Finally, I got my childhood friend Adam Schoenberg to write the original music for the film. Adam is one of the biggest young American composers for orchestras, and I am lucky that he is branching out into film music. You can hear one of the beautiful songs he composed for the film on Soundcloud
Strange Past premiered at the Monadnock International Film Festival in April 2015 and I had a fantastic time there. I got tired of waiting for the rest of the festival process so I’m posting the film online for everyone to see. Festivals are fine, but I really just want people to see the film. I hope you enjoy it.
Two years ago Hal Hartley successfully raised completion funds for his film Meanwhile through Kickstarter and now he’s trying to finance a whole film. It’s called Ned Rifle and it’s the third and final film in the Henry Fool trilogy. The script is awesome, and the idea of making three films over nearly 20 years with the same group of characters and actors is wonderful.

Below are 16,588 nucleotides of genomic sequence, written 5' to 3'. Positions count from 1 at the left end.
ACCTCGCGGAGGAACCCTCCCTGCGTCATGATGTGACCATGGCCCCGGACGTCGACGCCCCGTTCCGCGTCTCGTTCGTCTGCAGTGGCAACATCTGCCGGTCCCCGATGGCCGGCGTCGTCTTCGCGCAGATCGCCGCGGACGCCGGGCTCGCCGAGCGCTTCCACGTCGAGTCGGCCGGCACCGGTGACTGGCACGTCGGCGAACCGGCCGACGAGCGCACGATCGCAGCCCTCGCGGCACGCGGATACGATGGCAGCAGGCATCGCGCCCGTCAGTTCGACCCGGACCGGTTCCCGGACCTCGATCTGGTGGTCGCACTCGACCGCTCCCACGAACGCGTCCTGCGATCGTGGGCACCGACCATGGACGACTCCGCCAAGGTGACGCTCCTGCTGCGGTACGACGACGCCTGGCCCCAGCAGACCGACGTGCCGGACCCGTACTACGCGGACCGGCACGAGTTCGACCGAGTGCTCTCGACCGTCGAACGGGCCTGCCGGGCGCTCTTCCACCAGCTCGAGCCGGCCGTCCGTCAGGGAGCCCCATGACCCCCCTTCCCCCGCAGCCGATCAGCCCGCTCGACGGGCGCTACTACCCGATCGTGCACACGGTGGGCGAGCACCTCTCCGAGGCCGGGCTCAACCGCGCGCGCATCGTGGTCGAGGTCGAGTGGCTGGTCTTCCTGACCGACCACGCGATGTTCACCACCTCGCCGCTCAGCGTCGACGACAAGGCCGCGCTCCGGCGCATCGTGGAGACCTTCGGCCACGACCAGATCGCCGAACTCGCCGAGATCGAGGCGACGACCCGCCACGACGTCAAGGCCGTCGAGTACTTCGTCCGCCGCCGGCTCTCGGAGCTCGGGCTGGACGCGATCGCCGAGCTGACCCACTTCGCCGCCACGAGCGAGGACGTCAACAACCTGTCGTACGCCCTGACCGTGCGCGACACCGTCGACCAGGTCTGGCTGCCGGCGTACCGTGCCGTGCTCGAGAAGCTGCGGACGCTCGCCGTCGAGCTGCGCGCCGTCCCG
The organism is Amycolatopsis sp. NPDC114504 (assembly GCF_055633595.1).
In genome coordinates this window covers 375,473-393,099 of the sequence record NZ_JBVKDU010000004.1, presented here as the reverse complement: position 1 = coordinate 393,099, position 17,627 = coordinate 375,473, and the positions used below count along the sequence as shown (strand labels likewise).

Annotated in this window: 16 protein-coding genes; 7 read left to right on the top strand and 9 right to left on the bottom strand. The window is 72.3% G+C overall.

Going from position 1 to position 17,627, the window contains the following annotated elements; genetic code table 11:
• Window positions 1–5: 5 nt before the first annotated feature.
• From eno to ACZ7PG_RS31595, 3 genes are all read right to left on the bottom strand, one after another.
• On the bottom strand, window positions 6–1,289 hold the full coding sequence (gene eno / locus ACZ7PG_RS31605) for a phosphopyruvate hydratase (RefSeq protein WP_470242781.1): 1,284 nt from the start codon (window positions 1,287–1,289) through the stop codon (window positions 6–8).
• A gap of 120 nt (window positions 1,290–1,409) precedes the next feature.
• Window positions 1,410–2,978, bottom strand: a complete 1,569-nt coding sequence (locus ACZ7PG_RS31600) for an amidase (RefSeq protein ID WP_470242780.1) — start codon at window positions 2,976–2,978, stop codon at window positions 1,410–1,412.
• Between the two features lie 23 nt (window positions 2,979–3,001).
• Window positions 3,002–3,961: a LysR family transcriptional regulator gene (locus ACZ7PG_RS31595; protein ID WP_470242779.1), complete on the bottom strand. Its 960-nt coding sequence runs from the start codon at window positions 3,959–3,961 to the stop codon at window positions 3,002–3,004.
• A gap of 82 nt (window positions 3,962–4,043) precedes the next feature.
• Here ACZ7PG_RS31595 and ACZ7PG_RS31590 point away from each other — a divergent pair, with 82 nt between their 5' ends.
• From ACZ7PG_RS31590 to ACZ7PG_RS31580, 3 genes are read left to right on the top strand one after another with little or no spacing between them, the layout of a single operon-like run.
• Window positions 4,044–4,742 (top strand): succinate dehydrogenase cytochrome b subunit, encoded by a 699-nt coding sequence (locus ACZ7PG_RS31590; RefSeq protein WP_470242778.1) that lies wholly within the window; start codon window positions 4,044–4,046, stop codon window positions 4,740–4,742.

Part 2 of the Henry Fool series, Fay Grim, was the first feature film I worked on in the post production department. I was Hal’s assistant editor for Fay Grim and if we raise the necessary funds I will be the editor for Ned Rifle. Here’s a fun video in which I recount some details of the previous films’ plot along with the rest of the crew and the actors who will reprise their roles from the first two films.
I’ve always been annoyed that my WordPress “Video Embed & Thumbnail Generator” plugin required FFMPEG to make thumbnails. Most people are on shared hosting and aren’t allowed to install software like that on their servers. And even if they are allowed, configuring and installing it is a pretty substantial hassle.